Build aggregation pipelines to continuously query, analyze, and react to streaming data without the delays inherent to batch processing.
Perform Continuous Schema Validation to check that events are properly formed before processing, detect message corruption, and detect late arriving data that has missed a processing window.
Continuously materialize views into Atlas database collections or streaming systems like Apache Kafka to maintain fresh analytical views of data supporting decision making and action.
Streaming data lives inside of event streaming platforms (like Apache Kafka), and these systems are essentially an immutable distributed log. Event data is published and consumed from event streaming platforms using APIs.
Developers need to use a stream processor to perform more advanced processing, such as stateful aggregations, window operations, mutations, and creating materialized views. These are similar to the operations one does when running queries on a database, except that stream processing continuously queries an endless stream of data. This area of streaming is more nascent; however, technologies such as Apache Flink and Spark Streaming are quickly gaining traction.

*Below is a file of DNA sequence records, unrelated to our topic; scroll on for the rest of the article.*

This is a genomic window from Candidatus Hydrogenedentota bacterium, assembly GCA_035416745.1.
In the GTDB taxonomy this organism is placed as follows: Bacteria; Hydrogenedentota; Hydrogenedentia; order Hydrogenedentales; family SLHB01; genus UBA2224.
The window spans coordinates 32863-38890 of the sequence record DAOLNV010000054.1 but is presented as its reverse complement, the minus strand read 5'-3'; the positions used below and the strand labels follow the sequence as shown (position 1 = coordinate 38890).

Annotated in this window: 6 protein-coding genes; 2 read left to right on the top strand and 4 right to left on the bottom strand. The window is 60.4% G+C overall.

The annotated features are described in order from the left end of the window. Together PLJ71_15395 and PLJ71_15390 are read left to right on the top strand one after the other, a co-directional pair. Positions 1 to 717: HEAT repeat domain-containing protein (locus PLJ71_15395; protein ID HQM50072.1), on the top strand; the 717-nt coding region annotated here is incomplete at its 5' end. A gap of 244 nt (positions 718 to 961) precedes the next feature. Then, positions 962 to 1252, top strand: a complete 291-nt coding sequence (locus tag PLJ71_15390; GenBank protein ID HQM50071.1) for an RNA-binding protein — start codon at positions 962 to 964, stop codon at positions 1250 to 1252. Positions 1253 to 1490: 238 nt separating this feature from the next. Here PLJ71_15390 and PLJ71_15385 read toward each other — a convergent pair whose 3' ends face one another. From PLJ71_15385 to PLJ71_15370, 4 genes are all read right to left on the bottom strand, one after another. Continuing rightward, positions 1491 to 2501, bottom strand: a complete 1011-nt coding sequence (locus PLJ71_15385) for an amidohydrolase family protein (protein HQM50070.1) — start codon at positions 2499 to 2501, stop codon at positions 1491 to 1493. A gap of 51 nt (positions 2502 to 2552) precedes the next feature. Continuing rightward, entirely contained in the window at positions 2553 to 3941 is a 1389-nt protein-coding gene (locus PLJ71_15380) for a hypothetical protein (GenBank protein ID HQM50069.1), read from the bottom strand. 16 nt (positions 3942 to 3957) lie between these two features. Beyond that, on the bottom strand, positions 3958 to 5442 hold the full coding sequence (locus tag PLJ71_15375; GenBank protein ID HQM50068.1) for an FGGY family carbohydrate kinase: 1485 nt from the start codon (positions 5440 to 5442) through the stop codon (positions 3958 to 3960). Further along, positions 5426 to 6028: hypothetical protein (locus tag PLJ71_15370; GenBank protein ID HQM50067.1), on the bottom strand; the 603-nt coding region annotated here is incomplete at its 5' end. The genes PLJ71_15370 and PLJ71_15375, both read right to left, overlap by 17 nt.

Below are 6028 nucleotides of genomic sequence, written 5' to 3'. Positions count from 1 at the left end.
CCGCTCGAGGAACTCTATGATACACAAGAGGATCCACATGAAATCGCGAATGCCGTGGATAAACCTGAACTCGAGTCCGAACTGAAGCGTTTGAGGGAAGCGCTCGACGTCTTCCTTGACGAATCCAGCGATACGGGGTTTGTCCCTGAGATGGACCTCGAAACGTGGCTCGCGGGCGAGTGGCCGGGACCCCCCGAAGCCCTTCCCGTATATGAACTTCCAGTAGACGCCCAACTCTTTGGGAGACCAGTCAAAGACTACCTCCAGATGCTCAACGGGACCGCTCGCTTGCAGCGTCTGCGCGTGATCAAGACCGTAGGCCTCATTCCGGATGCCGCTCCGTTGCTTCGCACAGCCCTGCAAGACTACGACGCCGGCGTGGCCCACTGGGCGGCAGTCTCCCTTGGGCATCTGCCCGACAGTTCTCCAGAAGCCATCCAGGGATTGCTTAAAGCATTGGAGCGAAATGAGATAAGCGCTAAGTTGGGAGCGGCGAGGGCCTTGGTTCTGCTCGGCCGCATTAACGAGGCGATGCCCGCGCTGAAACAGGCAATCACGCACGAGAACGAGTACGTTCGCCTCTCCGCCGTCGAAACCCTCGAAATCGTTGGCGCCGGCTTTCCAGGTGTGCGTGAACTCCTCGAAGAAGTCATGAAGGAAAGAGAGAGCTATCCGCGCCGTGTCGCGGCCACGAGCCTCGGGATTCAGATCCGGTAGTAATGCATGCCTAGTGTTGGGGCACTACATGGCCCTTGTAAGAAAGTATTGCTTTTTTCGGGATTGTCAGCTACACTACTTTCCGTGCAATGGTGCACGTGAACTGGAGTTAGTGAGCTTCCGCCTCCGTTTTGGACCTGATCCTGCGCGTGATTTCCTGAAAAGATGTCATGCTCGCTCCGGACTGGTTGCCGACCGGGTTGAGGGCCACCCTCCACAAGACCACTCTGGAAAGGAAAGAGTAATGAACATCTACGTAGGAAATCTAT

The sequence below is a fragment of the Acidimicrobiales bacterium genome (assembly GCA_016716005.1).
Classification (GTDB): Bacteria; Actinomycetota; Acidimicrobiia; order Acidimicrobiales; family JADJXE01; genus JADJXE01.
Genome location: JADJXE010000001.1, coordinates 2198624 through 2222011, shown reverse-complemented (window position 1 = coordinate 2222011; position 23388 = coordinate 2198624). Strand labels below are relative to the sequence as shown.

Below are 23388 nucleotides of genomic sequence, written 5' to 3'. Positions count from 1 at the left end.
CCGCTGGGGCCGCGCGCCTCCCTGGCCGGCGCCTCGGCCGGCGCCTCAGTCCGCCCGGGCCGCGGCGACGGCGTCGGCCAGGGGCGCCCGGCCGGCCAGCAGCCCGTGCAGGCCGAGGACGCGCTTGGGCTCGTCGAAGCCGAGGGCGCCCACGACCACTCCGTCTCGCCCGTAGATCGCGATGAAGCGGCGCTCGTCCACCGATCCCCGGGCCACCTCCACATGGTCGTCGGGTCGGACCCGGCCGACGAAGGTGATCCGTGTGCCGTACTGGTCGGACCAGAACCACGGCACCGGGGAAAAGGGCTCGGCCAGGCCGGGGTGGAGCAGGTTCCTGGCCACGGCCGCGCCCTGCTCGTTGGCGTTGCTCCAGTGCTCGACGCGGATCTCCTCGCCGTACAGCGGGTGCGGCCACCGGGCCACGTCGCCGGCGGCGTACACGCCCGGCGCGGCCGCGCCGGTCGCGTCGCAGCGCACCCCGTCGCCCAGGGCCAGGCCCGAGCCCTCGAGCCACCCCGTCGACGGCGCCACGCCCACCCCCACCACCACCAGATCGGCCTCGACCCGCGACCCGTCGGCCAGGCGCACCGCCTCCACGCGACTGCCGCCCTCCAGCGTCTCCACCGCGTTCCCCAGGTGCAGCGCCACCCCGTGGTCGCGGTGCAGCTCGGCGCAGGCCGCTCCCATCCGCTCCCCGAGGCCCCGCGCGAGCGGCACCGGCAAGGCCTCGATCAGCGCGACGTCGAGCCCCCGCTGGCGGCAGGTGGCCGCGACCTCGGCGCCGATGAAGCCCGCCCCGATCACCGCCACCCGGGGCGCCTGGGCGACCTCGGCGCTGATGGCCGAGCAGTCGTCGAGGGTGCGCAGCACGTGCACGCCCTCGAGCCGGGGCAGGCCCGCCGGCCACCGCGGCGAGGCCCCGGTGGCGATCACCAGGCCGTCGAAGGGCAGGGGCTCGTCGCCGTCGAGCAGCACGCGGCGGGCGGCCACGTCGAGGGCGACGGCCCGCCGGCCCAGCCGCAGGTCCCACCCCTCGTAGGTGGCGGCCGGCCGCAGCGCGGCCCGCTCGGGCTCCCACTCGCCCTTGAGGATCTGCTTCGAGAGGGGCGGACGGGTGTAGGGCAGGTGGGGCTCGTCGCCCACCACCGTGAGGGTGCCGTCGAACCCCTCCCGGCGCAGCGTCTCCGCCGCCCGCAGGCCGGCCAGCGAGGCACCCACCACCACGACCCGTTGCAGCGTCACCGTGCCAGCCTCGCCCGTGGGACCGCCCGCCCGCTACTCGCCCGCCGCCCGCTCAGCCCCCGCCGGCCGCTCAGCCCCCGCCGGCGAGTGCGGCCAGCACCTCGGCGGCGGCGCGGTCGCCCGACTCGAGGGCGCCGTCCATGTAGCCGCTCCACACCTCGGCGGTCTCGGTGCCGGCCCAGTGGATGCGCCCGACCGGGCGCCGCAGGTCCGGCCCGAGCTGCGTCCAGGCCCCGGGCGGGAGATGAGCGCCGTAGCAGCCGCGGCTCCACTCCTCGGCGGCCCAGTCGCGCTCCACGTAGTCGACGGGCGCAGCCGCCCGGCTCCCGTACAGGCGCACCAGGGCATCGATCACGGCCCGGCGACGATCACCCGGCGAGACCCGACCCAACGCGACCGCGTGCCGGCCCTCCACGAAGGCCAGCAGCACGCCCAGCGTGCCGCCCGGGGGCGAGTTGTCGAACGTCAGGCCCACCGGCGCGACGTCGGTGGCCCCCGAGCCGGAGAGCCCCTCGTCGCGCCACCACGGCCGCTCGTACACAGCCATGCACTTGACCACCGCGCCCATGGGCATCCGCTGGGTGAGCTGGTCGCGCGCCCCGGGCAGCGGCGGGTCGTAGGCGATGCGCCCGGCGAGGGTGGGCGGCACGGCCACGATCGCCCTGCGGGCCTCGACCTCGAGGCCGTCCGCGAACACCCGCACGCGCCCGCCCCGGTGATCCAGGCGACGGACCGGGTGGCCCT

Stream processing is the area where Atlas Stream Processing focuses. MongoDB is providing developers with a better way to process streams for use in their applications, leveraging the aggregation framework.
Stream processing is the processing of data continuously. In the context of building event-driven applications, stream processing enables reactive and compelling experiences like real-time notifications, personalization, route planning, or predictive maintenance.
Batch processing does not work on continuously produced data. Instead, batch processing works by gathering data over a specified period of time and then processing that static data as needed. An example of batch processing is a retail business collecting sales at the close of business each day for reporting purposes and/or updating inventory levels.